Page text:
Then you imagine a morning when the Creator of all things seen and unseen, the Most High God makes himself available for a conversation.  Considering his many titles and his magnificent position of all eternity from beginning to end, of deep inside of our aching souls yet holder of the starry hosts...what a place to start a conversation!  So, Awesome God...what do you see?

Not to mention Father.  "Who of you, when his son asks for a fish would give him a serpent, or if he asks for bread would give him a stone?  If you, then, though you are evil, can give good gifts to your children, how much more with the Heavenly Father give good gifts to those who as him?" A Father who patches up mistakes in our pottery, who inspires us by reminding us of how he sees us, who picks us up out of the dirt when we have a scraped knee and covers it with love....Oh, yes, what a place to start a conversation!

You're Welcome or We Thank God

What can I say, something that bugged me about the Nigerian dialect of English has become part of my own outlook that American formalities sometimes seem trite in comparison.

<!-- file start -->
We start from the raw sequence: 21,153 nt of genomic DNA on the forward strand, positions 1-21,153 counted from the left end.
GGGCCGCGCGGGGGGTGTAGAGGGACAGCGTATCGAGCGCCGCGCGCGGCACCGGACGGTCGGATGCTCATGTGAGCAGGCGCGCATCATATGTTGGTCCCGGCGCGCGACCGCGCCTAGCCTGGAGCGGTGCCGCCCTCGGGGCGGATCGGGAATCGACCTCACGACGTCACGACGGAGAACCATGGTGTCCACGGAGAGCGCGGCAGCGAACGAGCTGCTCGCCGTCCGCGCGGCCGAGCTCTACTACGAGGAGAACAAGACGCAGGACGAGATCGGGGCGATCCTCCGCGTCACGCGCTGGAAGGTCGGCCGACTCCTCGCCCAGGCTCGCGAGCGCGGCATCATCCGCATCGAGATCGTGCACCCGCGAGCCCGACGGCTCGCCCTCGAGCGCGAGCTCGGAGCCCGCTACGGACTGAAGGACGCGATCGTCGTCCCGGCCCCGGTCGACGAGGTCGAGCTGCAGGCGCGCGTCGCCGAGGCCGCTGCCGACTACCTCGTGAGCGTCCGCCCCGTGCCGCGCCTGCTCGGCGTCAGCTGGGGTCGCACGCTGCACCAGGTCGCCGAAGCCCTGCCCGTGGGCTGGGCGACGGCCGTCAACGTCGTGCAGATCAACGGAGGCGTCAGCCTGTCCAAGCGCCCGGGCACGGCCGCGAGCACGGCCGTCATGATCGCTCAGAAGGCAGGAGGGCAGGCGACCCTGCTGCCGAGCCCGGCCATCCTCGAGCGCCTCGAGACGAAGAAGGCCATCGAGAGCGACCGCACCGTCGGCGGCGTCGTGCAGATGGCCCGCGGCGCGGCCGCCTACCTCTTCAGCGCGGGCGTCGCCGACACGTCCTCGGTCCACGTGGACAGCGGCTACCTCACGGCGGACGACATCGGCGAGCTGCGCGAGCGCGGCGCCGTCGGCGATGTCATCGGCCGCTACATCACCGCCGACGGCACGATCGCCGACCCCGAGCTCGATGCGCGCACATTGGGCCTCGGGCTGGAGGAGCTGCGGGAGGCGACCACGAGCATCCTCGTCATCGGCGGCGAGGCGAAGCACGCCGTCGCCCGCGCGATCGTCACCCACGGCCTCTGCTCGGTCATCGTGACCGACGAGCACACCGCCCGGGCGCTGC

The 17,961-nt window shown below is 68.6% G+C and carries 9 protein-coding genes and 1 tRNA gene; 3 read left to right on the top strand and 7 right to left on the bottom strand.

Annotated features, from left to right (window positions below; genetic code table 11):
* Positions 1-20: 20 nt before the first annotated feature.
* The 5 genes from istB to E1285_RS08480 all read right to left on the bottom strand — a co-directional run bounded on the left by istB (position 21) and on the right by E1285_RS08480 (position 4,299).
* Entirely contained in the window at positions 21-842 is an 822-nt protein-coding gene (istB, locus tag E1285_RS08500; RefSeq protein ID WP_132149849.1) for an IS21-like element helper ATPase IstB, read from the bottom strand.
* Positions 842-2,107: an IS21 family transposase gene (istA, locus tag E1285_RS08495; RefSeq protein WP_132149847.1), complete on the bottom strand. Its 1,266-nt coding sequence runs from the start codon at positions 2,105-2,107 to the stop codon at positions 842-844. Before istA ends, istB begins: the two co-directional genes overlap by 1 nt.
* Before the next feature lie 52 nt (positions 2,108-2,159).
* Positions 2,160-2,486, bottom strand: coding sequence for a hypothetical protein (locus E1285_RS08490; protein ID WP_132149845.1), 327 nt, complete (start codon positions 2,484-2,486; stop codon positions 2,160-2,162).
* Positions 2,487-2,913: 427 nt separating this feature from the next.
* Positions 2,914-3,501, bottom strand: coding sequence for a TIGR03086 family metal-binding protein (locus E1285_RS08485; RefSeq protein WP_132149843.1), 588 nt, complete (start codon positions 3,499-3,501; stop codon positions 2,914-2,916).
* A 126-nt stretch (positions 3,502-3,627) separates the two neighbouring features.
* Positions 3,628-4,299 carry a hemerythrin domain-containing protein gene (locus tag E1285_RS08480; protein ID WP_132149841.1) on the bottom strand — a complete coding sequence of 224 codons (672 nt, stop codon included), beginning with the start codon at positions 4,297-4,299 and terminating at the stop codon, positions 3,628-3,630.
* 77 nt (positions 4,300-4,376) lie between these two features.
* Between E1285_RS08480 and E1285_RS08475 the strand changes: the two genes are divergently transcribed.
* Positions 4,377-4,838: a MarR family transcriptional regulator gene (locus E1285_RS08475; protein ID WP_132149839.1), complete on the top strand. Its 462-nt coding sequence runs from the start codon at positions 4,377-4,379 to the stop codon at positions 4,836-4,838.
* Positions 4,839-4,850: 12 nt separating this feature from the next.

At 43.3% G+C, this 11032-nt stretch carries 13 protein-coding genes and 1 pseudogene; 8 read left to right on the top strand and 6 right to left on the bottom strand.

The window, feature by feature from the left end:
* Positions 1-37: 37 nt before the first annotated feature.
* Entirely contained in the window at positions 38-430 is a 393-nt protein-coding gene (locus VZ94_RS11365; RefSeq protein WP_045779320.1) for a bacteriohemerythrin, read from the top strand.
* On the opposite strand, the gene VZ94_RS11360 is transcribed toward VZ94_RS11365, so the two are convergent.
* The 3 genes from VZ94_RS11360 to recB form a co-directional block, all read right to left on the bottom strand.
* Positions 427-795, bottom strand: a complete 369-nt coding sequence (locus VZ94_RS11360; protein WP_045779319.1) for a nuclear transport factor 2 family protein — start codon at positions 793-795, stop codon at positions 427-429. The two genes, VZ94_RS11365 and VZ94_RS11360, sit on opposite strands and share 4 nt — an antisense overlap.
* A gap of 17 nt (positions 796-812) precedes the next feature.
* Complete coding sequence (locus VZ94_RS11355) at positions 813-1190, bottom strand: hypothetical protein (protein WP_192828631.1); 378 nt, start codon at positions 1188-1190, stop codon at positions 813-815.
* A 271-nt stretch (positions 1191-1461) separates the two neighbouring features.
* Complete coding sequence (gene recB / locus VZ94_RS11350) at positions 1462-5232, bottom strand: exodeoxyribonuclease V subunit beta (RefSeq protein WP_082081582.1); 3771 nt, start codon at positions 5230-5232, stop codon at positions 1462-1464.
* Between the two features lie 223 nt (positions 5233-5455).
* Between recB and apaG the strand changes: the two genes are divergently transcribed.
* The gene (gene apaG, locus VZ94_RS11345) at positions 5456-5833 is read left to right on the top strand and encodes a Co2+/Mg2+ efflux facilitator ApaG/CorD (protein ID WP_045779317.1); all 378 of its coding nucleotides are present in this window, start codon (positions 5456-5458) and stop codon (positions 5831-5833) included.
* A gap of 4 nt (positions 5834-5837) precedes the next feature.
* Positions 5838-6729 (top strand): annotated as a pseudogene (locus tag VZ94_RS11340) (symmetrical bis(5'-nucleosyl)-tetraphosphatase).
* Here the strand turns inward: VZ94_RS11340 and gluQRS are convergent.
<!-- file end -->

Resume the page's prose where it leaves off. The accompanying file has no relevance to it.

"Your song really touched me today, Dorcas!" I would sincerely exclaim to a Nigerian sister.  "We thank God,"  came back the response.  "Thank you for responding so quickly to my email, Paul."  "We thank God," my co-worker would respond with a shining, warm smile.  'Ah...yeah,' I was thinking to myself.  'I do thank God...kind of, but I was actually thanking YOU!  I thank God for you, but he didn't write me the email!'
However, after hearing this response again and again, day after day, I started to wonder if there wasn't something precious about a constant "thanksgiving!" Just like "How are you?" and "You're welcome,"  "Thank God" can become common and meaningless.  But for this American who doesn't get to thank my God openly every time a moment of His goodness passes my way, it became special.